Their fighters are almost useless and most would not even get off the ground. They would be down to shoulder rockets and other very portable weapons.

This is the type of daydreaming that i know you wish to believe in without having the benefit of actual evidence.

Although hard-pressed to maintain their fleet of American-built fighters, Iranian ground crews kept as many as 60 Tomcats mission capable throughout much of the war, despite a lack of parts, normal attrition, and dwindling supplies of material and munitions. Iranian F-14 crews clashed repeatedly with Iraqi MiGs and French Mirage F-Is as the Iraqis attacked Iranian oil platforms and storage facilities. The fact that many of these highly skilled, aggressive Iranian crews had been in prison after the revolution makes their story all the more remarkable. These crews are responsible for the only kills scored by the highly touted Phoenix missile, which, along with the AWG-9 nose-mounted radar, was at the heart of the F14's weapons system. Throughout the book, the Tomcat's capabilities are highlighted in a way not seen in accounts of U.S. Navy operations and are nearly too much to be believed. Iraqi MiG-21 and MiG-23 pilots didn't stand a chance against the big American swing-wing fighter. The equally large and powerful MiG-25-some flown by Soviet instructor pilots-had to rely on its eye-watering speed to disengage from a flight of IRIAF Tomcats.

This book's photos and text abound with surprising details and accounts little known in the Western press, which the authors say was sadly misinformed as to the status and operational readiness of the IRIAF's Tomcat fleet. One unfortunately confusing aspect of the text is the authors' assertion that the names of the pilots whose experiences are featured in the text are not their true identities. Thus, as we read about a particular pilot's success or consult the appendices for details on Tomcat kills, we wonder who the Iranian aviator really was. However, I have since learned that the names given in the list of kills are the actual names. A little confusing, but at least we have some idea of these successful crews' identities.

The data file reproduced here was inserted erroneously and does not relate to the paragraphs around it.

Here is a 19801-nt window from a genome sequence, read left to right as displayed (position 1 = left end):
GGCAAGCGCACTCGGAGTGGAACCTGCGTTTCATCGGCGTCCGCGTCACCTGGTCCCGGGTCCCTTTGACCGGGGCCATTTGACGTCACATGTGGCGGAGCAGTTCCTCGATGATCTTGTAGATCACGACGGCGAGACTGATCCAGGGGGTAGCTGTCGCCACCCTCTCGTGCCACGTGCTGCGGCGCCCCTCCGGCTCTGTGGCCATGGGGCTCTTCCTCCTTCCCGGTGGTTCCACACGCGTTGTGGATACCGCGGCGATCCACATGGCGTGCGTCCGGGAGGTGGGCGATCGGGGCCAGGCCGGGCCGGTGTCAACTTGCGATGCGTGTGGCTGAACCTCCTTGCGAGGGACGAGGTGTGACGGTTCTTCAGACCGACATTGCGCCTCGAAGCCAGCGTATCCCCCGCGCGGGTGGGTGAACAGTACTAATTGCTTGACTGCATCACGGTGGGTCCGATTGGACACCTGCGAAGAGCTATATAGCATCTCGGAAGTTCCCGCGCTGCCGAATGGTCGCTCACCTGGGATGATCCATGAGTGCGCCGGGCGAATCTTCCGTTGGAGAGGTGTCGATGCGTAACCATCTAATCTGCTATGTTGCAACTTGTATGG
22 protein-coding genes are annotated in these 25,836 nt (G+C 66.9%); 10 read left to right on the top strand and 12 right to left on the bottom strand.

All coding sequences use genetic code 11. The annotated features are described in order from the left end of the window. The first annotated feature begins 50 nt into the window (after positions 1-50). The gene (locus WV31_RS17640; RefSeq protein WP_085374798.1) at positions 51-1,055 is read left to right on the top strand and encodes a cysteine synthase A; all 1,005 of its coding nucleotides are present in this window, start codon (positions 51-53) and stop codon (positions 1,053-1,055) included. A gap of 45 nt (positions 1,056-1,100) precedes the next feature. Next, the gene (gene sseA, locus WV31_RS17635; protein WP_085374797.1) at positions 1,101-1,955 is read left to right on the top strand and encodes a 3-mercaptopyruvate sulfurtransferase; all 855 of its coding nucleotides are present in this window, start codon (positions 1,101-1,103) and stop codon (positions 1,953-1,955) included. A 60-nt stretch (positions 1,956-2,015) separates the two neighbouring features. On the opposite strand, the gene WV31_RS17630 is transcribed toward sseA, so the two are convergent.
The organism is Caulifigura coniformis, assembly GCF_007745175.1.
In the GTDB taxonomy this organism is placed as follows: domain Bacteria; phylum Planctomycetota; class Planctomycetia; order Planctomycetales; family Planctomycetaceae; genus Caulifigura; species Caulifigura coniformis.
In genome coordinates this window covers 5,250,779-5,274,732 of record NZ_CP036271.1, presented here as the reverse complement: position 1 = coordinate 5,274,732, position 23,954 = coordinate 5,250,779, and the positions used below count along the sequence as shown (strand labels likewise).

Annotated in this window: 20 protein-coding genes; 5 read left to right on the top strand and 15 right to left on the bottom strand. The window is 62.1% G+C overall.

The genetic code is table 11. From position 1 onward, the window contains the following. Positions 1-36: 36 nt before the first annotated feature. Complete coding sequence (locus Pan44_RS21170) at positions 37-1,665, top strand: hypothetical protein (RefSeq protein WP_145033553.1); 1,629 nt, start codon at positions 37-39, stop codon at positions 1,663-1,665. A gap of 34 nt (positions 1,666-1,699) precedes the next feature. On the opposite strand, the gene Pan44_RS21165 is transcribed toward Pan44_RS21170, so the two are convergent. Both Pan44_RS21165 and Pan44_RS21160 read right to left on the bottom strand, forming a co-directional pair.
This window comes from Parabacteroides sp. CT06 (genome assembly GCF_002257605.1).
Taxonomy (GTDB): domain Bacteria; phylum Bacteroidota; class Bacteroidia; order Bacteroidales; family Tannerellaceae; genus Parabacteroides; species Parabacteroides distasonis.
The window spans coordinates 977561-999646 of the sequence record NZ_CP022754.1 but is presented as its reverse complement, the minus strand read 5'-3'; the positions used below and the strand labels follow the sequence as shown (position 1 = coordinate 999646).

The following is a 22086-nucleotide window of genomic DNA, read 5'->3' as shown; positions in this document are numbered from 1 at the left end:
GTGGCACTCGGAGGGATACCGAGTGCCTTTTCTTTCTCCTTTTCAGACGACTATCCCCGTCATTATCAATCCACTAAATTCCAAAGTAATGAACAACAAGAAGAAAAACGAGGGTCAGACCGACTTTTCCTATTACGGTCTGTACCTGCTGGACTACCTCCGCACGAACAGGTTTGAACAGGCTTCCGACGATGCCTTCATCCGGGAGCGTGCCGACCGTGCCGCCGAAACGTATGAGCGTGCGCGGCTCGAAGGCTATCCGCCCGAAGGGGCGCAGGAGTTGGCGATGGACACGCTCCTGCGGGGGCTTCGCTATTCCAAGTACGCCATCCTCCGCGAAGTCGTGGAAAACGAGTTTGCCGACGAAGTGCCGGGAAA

This work is an entertaining look at an air force and arena that have seldom seen any in-depth exposure.

[Author Affiliation]
By Cdr. Peter B. Mersky, USNR (Ret.)

It does Tom Cooper and Farhad Bishop a disservice to compare this book to any other on the aerial aspects of the Iran-Iraq War. The aircraft enthusiast community is a competitive and often bitchy environment, but an attempt to detract from this book should be treated with the contempt it deserves.

The book is meticulous yet written with great passion. Literally dozens of forgotten episodes of this fascinating air war are brought to light for the first time. Only serious investigative research, including exclusive primary evidence gathered during in-country interviews, can generate the level of detail and colour contained in this book. Cooper and Bishop maintain an enviable contact book that many aviation journalists can only dream of. In a profession of bluffers, they are real experts. This is the reason for much of the criticism they face.

I can attest that the book is slowly getting read and recommended onwards amongst military and regional specialists in Washington and throughout the US military community. The reason is obvious. The book shows, in detail, how developing world countries (and particularly Iran) can use the highest levels of military technology and even improve on their employment through local innovation. If you were wowed by laser-guided bombs and electronic warfare in the wee hours of 17 January 1991, then spare a thought for those who were fighting that kind of war from 1980-1988. This is what Cooper and Bishop have so expertly done.

Dr Michael Knights
Washington Institute for Near East Policy

The USN and air force still tracked formations of 16 or more Iranian F-14's in 2005 and 2006 with many more taking to the air for special occasions and flying CAP... If they can maintain F-14's acquired in the 70's to this day who will argue about their capacity to keep their Phantoms and Mig's flying?